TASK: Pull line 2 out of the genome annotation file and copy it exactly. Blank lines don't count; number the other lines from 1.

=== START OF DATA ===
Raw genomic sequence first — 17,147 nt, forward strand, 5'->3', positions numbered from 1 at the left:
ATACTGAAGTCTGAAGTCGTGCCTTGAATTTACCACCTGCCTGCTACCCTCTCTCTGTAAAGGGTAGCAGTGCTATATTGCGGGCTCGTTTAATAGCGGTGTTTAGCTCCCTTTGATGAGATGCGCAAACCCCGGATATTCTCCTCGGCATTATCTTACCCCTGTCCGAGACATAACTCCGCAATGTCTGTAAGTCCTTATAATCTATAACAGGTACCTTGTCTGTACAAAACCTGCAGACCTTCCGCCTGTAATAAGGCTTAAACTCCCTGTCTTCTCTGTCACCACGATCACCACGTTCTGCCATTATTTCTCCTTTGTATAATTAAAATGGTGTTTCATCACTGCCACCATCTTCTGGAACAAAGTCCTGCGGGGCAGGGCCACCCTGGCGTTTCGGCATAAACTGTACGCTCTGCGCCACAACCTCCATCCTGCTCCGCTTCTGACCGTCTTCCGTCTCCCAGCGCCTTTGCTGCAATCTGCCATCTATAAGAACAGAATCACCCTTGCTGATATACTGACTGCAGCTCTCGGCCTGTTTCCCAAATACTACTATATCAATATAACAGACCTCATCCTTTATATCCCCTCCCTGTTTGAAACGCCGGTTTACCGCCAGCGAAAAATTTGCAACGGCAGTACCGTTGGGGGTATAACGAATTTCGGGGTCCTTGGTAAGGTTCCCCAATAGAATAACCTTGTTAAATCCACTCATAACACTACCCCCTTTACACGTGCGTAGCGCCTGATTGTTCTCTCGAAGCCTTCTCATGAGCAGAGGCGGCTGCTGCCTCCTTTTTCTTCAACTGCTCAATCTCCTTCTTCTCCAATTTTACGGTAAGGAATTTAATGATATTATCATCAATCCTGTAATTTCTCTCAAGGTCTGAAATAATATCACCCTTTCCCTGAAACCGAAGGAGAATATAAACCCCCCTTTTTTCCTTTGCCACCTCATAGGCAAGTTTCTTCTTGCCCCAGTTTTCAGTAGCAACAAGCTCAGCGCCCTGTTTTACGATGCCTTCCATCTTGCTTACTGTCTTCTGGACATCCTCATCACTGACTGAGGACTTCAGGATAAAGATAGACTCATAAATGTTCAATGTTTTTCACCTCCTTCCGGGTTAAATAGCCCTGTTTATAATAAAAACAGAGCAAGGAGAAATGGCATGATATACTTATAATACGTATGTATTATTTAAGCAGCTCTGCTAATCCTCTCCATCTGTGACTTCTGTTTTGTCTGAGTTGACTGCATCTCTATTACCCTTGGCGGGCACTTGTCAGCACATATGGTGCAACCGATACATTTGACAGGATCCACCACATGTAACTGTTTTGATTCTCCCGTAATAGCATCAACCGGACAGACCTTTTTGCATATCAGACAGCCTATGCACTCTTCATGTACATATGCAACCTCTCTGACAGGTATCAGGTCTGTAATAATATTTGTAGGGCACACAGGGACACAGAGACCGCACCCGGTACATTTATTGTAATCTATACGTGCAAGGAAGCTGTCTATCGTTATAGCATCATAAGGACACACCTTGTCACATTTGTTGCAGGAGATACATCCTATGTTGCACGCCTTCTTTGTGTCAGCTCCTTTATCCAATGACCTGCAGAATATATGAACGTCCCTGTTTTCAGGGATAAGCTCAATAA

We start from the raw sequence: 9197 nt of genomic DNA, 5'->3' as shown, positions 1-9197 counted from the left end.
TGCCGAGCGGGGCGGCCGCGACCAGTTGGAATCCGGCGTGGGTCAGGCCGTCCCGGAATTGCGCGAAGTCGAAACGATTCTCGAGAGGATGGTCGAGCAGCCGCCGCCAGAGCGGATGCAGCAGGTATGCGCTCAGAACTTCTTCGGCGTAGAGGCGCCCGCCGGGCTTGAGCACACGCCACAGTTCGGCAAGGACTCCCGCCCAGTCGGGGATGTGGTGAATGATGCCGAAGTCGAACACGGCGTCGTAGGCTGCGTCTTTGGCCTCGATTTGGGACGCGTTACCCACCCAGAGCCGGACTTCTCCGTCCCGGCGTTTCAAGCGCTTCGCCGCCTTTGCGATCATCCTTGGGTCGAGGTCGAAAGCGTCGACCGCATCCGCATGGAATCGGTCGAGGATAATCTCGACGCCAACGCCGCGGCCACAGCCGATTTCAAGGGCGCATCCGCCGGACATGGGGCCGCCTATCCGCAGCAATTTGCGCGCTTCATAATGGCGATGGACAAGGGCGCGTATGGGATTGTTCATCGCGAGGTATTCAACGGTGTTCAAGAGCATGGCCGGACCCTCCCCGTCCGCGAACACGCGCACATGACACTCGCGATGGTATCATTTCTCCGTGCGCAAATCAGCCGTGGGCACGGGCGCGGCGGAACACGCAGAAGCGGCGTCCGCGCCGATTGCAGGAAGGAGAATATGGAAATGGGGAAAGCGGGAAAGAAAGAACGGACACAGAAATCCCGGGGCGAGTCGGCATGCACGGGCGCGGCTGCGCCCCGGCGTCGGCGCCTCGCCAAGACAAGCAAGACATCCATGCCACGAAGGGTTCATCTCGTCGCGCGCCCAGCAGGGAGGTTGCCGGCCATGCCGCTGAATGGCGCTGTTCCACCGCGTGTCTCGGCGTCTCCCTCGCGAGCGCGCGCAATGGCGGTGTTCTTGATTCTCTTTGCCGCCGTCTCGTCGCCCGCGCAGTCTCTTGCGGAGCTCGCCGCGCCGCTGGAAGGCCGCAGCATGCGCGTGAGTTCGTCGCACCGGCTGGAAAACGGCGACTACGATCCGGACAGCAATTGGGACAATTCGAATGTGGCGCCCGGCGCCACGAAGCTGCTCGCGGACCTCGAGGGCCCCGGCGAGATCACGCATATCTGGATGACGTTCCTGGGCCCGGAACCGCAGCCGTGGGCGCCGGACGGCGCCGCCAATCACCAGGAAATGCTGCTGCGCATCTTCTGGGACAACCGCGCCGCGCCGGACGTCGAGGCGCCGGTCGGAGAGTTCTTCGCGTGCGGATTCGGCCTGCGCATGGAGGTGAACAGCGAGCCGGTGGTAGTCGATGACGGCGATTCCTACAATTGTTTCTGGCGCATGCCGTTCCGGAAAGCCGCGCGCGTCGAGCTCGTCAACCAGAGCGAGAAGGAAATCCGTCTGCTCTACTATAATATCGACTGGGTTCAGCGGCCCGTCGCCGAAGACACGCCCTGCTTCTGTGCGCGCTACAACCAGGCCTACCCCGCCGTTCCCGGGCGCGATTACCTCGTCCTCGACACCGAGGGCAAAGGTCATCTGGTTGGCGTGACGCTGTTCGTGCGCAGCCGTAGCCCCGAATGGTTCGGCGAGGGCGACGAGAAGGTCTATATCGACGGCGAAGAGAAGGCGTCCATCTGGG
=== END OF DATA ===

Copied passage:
ATACTGAAGTCTGAAGTCGTGCCTTGAATTTACCACCTGCCTGCTACCCTCTCTCTGTAAAGGGTAGCAGTGCTATATTGCGGGCTCGTTTAATAGCGGTGTTTAGCTCCCTTTGATGAGATGCGCAAACCCCGGATATTCTCCTCGGCATTATCTTACCCCTGTCCGAGACATAACTCCGCAATGTCTGTAAGTCCTTATAATCTATAACAGGTACCTTGTCTGTACAAAACCTGCAGACCTTCCGCCTGTAATAAGGCTTAAACTCCCTGTCTTCTCTGTCACCACGATCACCACGTTCTGCCATTATTTCTCCTTTGTATAATTAAAATGGTGTTTCATCACTGCCACCATCTTCTGGAACAAAGTCCTGCGGGGCAGGGCCACCCTGGCGTTTCGGCATAAACTGTACGCTCTGCGCCACAACCTCCATCCTGCTCCGCTTCTGACCGTCTTCCGTCTCCCAGCGCCTTTGCTGCAATCTGCCATCTATAAGAACAGAATCACCCTTGCTGATATACTGACTGCAGCTCTCGGCCTGTTTCCCAAATACTACTATATCAATATAACAGACCTCATCCTTTATATCCCCTCCCTGTTTGAAACGCCGGTTTACCGCCAGCGAAAAATTTGCAACGGCAGTACCGTTGGGGGTATAACGAATTTCGGGGTCCTTGGTAAGGTTCCCCAATAGAATAACCTTGTTAAATCCACTCATAACACTACCCCCTTTACACGTGCGTAGCGCCTGATTGTTCTCTCGAAGCCTTCTCATGAGCAGAGGCGGCTGCTGCCTCCTTTTTCTTCAACTGCTCAATCTCCTTCTTCTCCAATTTTACGGTAAGGAATTTAATGATATTATCATCAATCCTGTAATTTCTCTCAAGGTCTGAAATAATATCACCCTTTCCCTGAAACCGAAGGAGAATATAAACCCCCCTTTTTTCCTTTGCCACCTCATAGGCAAGTTTCTTCTTGCCCCAGTTTTCAGTAGCAACAAGCTCAGCGCCCTGTTTTACGATGCCTTCCATCTTGCTTACTGTCTTCTGGACATCCTCATCACTGACTGAGGACTTCAGGATAAAGATAGACTCATAAATGTTCAATGTTTTTCACCTCCTTCCGGGTTAAATAGCCCTGTTTATAATAAAAACAGAGCAAGGAGAAATGGCATGATATACTTATAATACGTATGTATTATTTAAGCAGCTCTGCTAATCCTCTCCATCTGTGACTTCTGTTTTGTCTGAGTTGACTGCATCTCTATTACCCTTGGCGGGCACTTGTCAGCACATATGGTGCAACCGATACATTTGACAGGATCCACCACATGTAACTGTTTTGATTCTCCCGTAATAGCATCAACCGGACAGACCTTTTTGCATATCAGACAGCCTATGCACTCTTCATGTACATATGCAACCTCTCTGACAGGTATCAGGTCTGTAATAATATTTGTAGGGCACACAGGGACACAGAGACCGCACCCGGTACATTTATTGTAATCTATACGTGCAAGGAAGCTGTCTATCGTTATAGCATCATAAGGACACACCTTGTCACATTTGTTGCAGGAGATACATCCTATGTTGCACGCCTTCTTTGTGTCAGCTCCTTTATCCAATGACCTGCAGAATATATGAACGTCCCTGTTTTCAGGGATAAGCTCAATAA